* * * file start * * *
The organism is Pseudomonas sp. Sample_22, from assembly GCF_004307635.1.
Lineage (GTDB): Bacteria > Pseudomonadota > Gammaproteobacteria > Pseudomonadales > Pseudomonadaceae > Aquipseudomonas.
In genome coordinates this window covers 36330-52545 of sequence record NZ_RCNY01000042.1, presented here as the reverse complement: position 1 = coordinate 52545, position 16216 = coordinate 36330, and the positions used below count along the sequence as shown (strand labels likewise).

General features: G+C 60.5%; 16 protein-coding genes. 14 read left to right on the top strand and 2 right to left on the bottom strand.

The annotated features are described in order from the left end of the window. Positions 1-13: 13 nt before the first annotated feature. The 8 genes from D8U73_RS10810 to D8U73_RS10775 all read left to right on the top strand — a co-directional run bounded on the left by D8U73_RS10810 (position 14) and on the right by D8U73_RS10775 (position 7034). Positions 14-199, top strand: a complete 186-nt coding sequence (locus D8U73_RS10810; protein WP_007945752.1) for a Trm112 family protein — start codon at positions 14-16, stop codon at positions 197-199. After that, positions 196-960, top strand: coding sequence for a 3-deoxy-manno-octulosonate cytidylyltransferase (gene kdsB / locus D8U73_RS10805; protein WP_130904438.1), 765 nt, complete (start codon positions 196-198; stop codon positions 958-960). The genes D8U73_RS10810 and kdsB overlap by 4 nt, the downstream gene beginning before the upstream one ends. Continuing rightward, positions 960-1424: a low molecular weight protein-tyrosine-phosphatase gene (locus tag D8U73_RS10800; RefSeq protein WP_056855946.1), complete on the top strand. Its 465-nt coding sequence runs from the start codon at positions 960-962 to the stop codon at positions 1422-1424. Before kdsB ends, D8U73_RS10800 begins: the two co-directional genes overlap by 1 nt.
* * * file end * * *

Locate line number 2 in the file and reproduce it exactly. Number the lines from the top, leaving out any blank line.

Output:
Lineage (GTDB): Bacteria > Pseudomonadota > Gammaproteobacteria > Pseudomonadales > Pseudomonadaceae > Aquipseudomonas.